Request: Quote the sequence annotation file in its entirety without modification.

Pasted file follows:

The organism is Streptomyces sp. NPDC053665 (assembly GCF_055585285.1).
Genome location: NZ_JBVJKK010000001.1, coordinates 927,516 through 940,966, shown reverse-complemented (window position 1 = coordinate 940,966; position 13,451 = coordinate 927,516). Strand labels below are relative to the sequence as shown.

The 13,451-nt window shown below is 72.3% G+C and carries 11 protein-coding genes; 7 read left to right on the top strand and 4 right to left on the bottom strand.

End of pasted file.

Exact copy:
The organism is Streptomyces sp. NPDC053665 (assembly GCF_055585285.1).
Genome location: NZ_JBVJKK010000001.1, coordinates 927,516 through 940,966, shown reverse-complemented (window position 1 = coordinate 940,966; position 13,451 = coordinate 927,516). Strand labels below are relative to the sequence as shown.

The 13,451-nt window shown below is 72.3% G+C and carries 11 protein-coding genes; 7 read left to right on the top strand and 4 right to left on the bottom strand.